Judge bars enforcement of federal LGBTQ protections


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A federal judge in Tennessee last week temporarily barred two federal agencies from enforcing directives that protect LGBTQ people.

The Associated Press reported that on Friday, July 16, U.S. District Judge Charles Atchley Jr. ruled for the 20 state attorneys general who sued last August claiming the Biden administration directives infringe on states’ right to enact laws that, prevent students from participating in sports based on their gender identity or requiring schools and businesses to provide bathrooms and showers to accommodate transgender people.

The AP reported that Atchley was appointed by former President Donald Trump. Atchley agreed with the attorneys general and “harm” was already occurring.

The attorneys general are from Alabama, Alaska, Arizona, Arkansas, Georgia, Idaho, Indiana, Kansas, Kentucky, Louisiana, Mississippi, Missouri, Montana, Nebraska, Ohio, Oklahoma, South Carolina, South Dakota, Tennessee and West Virginia, according to the news service.

The order bars the U.S. Department of Education and the Equal Employment Opportunity Commission (EEOC) from enforcing rules issued last year. The Education Department announced last June that it would enforce Title IX’s prohibition on discrimination on the basis of sex to including sexual orientation and gender identity. The EEOC in June had also announced it would investigate anti-LGBTQ discrimination claims.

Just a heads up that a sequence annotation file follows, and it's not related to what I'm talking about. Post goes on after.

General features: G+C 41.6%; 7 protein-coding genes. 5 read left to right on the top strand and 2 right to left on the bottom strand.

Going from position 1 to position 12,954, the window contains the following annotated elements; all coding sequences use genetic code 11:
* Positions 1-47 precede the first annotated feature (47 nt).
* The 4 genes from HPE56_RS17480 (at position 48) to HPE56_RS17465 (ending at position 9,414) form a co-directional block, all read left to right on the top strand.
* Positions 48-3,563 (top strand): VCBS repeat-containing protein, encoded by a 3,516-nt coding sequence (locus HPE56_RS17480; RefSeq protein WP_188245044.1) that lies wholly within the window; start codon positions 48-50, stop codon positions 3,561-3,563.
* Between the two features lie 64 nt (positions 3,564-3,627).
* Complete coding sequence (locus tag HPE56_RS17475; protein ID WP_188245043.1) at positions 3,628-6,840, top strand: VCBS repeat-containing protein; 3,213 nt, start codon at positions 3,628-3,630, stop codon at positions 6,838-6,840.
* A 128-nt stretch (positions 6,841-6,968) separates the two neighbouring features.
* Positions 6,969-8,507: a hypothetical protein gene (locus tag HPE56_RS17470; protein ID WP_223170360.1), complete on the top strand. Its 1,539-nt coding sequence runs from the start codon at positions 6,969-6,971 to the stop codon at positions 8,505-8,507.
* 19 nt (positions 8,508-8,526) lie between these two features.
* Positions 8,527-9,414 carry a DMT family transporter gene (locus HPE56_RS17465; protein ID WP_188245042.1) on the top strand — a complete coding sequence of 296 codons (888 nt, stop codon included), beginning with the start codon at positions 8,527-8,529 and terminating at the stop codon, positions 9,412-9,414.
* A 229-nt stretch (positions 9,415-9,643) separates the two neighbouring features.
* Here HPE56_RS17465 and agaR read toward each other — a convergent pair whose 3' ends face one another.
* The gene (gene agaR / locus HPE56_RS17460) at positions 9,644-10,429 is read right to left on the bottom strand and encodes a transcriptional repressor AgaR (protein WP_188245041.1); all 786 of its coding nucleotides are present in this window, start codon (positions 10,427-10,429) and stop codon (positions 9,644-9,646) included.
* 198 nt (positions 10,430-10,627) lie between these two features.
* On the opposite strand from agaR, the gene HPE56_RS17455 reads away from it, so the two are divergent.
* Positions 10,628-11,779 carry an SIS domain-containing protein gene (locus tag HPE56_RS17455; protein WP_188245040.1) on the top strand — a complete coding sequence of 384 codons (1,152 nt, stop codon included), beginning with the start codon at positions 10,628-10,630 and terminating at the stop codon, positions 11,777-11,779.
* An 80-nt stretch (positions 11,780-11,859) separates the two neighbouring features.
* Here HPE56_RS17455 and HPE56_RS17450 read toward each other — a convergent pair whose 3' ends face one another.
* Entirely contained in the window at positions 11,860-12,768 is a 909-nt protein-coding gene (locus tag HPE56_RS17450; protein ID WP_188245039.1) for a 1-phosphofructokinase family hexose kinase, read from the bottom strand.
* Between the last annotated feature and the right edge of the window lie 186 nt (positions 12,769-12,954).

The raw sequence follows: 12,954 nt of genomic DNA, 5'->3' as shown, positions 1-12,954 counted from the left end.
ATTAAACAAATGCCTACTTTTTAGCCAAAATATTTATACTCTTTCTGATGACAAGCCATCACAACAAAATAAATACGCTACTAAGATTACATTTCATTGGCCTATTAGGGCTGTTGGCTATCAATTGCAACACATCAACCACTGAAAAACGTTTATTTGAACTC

The AP reported that the policies were established after a civil rights decision by U.S. Supreme Court in 2020 that, under a provision called Title VII, protects gay, lesbian and transgender people from discrimination in the workplace.

According to the news service, the attorneys general argued that a delaying a legal review of the directives would “cause them significant hardship, as Defendants would be allowed to use the ‘fear of future sanctions’ to force ‘immediate compliance’ with the challenged guidance.” Atchley agreed.